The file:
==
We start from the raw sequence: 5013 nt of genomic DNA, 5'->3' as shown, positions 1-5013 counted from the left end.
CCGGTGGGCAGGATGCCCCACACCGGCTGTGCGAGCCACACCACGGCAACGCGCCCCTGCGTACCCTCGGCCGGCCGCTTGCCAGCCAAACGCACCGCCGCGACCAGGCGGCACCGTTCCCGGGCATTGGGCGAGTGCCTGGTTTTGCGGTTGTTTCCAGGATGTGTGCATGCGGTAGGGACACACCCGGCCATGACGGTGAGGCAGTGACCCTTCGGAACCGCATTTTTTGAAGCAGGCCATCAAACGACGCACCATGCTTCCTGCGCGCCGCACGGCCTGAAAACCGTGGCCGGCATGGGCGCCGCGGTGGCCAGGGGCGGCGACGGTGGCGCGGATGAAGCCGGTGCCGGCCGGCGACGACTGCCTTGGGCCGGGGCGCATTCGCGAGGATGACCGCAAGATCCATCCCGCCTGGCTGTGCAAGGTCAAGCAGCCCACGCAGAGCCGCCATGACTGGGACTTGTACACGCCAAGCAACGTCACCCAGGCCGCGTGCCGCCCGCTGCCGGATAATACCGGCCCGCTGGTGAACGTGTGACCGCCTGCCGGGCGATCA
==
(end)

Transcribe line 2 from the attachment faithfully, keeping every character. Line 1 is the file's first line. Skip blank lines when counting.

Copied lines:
CCGGTGGGCAGGATGCCCCACACCGGCTGTGCGAGCCACACCACGGCAACGCGCCCCTGCGTACCCTCGGCCGGCCGCTTGCCAGCCAAACGCACCGCCGCGACCAGGCGGCACCGTTCCCGGGCATTGGGCGAGTGCCTGGTTTTGCGGTTGTTTCCAGGATGTGTGCATGCGGTAGGGACACACCCGGCCATGACGGTGAGGCAGTGACCCTTCGGAACCGCATTTTTTGAAGCAGGCCATCAAACGACGCACCATGCTTCCTGCGCGCCGCACGGCCTGAAAACCGTGGCCGGCATGGGCGCCGCGGTGGCCAGGGGCGGCGACGGTGGCGCGGATGAAGCCGGTGCCGGCCGGCGACGACTGCCTTGGGCCGGGGCGCATTCGCGAGGATGACCGCAAGATCCATCCCGCCTGGCTGTGCAAGGTCAAGCAGCCCACGCAGAGCCGCCATGACTGGGACTTGTACACGCCAAGCAACGTCACCCAGGCCGCGTGCCGCCCGCTGCCGGATAATACCGGCCCGCTGGTGAACGTGTGACCGCCTGCCGGGCGATCA